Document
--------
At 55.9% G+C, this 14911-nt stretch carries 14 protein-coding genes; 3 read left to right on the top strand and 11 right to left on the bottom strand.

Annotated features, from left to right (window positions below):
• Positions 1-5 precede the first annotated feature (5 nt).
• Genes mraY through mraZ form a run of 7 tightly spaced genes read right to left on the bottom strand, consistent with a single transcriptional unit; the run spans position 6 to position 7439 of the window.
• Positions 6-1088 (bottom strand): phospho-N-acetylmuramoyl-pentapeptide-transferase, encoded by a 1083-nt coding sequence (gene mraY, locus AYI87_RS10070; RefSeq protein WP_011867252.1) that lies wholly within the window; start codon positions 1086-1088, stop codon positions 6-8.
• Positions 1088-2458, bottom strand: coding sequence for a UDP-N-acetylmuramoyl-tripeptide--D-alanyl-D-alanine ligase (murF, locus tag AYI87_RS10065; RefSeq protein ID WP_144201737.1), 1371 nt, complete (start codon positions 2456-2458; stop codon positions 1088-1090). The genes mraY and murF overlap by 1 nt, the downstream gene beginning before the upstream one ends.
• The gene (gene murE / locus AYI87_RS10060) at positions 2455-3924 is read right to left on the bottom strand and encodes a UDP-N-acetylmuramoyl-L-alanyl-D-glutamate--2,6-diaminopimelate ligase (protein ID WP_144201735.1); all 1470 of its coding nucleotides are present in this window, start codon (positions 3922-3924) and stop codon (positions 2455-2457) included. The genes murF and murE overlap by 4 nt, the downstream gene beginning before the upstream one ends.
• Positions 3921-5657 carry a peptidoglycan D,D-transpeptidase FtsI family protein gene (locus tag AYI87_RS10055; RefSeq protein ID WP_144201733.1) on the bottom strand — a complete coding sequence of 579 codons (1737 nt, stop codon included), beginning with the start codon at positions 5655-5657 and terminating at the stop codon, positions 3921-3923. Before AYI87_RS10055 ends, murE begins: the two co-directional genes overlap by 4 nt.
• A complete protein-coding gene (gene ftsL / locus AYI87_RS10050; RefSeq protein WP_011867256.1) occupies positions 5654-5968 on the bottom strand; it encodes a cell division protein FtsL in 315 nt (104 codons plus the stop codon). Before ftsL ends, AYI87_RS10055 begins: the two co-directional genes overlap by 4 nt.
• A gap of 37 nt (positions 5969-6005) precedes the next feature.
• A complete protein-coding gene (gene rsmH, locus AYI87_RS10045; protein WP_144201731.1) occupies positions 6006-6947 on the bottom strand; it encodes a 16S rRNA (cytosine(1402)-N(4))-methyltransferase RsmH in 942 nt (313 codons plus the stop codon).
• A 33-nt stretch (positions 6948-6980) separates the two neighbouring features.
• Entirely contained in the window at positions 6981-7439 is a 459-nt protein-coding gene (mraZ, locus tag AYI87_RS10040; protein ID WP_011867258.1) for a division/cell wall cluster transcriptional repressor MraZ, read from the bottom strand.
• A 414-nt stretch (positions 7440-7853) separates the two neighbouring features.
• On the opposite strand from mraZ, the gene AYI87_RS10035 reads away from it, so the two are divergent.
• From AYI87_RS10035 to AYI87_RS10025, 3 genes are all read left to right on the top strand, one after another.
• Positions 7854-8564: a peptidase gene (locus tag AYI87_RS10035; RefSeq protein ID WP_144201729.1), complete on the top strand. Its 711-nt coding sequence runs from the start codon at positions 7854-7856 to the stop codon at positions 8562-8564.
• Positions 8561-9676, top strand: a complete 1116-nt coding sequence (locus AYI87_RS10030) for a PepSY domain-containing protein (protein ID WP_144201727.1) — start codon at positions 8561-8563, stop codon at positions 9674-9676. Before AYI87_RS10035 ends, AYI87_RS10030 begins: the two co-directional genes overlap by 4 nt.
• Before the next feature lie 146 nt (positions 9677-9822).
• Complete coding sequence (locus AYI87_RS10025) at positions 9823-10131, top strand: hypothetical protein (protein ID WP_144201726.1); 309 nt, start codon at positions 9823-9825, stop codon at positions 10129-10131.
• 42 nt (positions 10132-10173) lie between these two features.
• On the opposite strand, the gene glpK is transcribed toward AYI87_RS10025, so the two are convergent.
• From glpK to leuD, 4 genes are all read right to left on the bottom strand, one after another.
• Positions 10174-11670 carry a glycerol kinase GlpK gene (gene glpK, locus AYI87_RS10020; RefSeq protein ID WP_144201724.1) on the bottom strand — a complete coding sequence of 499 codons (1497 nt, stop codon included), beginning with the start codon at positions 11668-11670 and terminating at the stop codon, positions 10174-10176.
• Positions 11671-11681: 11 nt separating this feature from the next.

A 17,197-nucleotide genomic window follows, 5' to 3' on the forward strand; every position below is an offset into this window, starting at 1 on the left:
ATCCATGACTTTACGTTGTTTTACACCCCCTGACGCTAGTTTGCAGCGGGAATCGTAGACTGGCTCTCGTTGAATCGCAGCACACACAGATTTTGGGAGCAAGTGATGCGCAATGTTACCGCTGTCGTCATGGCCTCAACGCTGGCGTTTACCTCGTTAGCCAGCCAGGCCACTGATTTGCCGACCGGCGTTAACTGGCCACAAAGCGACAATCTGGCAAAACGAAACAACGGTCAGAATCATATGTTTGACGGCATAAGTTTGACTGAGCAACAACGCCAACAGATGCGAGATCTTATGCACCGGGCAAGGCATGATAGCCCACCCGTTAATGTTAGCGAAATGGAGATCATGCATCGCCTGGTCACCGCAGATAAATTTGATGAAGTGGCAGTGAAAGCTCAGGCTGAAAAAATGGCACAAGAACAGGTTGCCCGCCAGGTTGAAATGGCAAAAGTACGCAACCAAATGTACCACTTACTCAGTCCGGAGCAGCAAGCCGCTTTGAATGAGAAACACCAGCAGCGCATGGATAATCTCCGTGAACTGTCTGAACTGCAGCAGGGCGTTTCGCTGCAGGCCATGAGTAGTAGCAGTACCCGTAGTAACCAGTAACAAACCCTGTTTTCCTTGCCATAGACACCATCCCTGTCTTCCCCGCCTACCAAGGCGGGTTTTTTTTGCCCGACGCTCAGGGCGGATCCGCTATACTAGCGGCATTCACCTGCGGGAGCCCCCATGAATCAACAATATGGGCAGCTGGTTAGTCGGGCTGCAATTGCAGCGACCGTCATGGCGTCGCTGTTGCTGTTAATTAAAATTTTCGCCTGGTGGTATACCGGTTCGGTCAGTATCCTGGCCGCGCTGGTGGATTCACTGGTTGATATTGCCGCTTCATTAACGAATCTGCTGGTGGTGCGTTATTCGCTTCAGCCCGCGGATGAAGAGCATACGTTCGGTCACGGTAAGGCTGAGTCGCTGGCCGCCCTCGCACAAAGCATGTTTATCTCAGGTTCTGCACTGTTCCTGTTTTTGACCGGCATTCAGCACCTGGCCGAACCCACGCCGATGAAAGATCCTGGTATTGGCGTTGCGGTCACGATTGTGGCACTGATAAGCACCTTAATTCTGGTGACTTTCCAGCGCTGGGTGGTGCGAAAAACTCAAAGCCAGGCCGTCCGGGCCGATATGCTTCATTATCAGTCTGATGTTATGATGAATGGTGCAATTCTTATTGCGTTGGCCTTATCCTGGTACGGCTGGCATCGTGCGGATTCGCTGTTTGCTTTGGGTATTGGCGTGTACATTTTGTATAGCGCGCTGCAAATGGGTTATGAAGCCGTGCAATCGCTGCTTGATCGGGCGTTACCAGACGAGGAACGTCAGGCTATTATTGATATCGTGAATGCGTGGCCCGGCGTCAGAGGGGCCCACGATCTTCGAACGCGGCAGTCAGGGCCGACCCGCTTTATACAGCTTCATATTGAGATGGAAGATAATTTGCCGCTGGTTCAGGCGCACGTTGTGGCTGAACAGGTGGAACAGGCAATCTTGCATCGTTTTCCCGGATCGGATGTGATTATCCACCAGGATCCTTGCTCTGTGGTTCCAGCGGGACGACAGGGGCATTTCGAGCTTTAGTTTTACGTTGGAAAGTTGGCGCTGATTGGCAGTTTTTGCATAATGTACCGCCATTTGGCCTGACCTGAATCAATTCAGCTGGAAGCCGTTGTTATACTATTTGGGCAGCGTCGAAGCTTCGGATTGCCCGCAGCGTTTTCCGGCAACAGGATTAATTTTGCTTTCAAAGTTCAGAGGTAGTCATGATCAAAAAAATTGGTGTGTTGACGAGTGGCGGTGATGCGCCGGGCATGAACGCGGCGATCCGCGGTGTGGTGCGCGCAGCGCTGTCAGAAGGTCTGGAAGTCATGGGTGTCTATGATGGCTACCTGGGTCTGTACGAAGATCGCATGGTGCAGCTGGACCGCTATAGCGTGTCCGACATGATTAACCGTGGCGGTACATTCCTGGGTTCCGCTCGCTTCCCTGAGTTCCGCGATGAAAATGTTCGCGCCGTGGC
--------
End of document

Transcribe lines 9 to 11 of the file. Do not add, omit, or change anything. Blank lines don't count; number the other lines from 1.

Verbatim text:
• A complete protein-coding gene (gene ftsL / locus AYI87_RS10050; RefSeq protein WP_011867256.1) occupies positions 5654-5968 on the bottom strand; it encodes a cell division protein FtsL in 315 nt (104 codons plus the stop codon). Before ftsL ends, AYI87_RS10055 begins: the two co-directional genes overlap by 4 nt.
• A gap of 37 nt (positions 5969-6005) precedes the next feature.
• A complete protein-coding gene (gene rsmH, locus AYI87_RS10045; protein WP_144201731.1) occupies positions 6006-6947 on the bottom strand; it encodes a 16S rRNA (cytosine(1402)-N(4))-methyltransferase RsmH in 942 nt (313 codons plus the stop codon).